Archive for the ‘pains’ tag
Edit 10/9/14 – Updated statistics for the 1024 bit fingerprints
There’s been some discussion about a paper by O’Hagan et al that have proposed a Rule of 0.5 that states that 90% of approved drugs exhibit a Tanimoto similarity > 0.5 to one or more human metabolites. Their analysis is based on metabolites listed in Recon2, a reconstruction of the human metabolic network. The idea makes sense and there’s an in depth discussion at In the Pipeline.
Given the authors’ claim that
a successful drug is likely to lie within a Tanimoto distance of 0.5 of a known human metabolite. While this does not mean, of course, that a molecule obeying the rule is likely to become a marketed drug for humans, it does mean that a molecule that fails to obey the rule is statistically most unlikely to do so
I was interested in seeing how this rule of thumb holds up when faced with compounds that are not supposed to make it through the drug development pipeline. Since PAINS appear to be the structural filter du jour, I decided to look at compounds that failed the PAINS filter. I worked with the 10,000 compounds included in Saubern et al. Simon Saubern provided me the set of 861 compounds that failed the PAINS filters, allowing me to extract the set of compounds that passed (9139)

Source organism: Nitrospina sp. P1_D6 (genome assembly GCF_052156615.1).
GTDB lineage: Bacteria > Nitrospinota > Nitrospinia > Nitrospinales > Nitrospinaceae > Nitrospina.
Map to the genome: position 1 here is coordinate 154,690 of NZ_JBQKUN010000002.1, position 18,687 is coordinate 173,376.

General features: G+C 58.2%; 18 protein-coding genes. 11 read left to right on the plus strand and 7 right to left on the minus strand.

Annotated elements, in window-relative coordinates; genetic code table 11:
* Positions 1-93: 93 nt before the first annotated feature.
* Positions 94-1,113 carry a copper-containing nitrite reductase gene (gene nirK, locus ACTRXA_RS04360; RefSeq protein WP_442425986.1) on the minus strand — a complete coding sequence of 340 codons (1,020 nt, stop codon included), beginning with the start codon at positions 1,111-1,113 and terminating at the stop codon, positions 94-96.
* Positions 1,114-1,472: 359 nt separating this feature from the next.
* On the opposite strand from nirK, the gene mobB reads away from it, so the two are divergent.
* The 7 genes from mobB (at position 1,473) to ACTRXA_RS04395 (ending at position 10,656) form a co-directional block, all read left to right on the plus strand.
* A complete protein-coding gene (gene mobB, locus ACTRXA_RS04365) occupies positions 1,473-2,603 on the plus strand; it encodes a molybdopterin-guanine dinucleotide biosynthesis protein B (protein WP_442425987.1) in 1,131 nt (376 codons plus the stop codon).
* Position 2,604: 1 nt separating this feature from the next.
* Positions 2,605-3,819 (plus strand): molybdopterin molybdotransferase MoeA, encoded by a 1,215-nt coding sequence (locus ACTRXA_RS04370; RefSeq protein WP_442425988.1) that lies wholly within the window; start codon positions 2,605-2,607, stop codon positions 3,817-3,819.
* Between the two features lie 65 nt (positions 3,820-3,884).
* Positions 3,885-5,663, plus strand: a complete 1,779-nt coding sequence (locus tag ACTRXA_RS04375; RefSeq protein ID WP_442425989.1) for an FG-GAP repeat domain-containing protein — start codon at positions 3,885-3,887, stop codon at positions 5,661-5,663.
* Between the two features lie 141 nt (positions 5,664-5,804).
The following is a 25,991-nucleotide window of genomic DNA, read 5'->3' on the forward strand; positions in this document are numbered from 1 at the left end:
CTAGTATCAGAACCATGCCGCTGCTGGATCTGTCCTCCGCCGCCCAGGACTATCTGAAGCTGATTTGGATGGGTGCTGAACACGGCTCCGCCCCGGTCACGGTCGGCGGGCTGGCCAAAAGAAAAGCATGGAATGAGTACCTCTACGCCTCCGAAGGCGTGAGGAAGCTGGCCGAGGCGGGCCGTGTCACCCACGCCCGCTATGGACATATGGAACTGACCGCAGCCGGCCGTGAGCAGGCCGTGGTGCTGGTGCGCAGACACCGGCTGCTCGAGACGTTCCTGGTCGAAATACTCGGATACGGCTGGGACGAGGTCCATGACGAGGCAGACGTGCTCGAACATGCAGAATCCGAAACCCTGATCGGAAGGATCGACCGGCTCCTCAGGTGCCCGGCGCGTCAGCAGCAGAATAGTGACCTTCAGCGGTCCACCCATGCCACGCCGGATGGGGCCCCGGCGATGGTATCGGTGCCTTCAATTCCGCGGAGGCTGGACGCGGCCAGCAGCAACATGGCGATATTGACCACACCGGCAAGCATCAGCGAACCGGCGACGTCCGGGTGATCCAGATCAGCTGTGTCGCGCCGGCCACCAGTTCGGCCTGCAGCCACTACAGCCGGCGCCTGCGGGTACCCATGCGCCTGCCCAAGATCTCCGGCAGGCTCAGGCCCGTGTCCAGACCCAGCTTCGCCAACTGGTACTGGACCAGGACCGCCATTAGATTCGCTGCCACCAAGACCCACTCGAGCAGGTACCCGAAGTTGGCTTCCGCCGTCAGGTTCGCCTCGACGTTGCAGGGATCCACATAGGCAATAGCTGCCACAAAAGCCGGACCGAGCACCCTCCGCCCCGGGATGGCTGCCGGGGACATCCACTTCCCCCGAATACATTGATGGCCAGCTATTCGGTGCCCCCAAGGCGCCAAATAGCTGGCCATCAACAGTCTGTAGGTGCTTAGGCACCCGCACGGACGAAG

Chris Swain was kind enough to extract the compound entries from the Matlab dump provided by O’Hagan et al. This file contained InChI representations for a subset of the entries. I extracted the 2980 valid InChI strings and converted them to SMILES using ChemAxon molconvert 6.0.5. The processed data (metabolite name, InChI and SMILES) are available here. However, after deduplication, there were 1335 unique metabolites
Now, O’Hagan et al for some reason, used the 166 bit MACCS keys, but hashed them to 1024 bits. Usually, when using a keyed fingerprint, the goal is to retain the correspondence between bit position and substructure. The hashing step results in a loss of such correspondence. So it’s a bit surprising that they didn’t use some sort of path (Daylight) or environment (ECFPn) based fingerprint. Since I didn’t know how they hashed the MACCS keys, I calculated 166 bit MACCS keys and 1024 bt ECFP6 and extended path fingerprints using the CDK (via rcdk). Then for each compound in the PAINS pass or fail set, I computed the similarity to each of the 1335 metabolites and identified the maximum similarity (termed NMTS in the paper) and then plotted the distribution of these NMTS values between the PAINS pass and fail sets.
First, the similarity cutoff proposed by the authors is obiously dependent on the fingerprint. So while the bulk of the 166 bit MACCS similarities are > 0.5, this is not really meaningful. A more relevant comparison is to 1024 bit fingerprints – both are hashed, so should be somewhat comparable to the authors choice of hashed MACCS keys.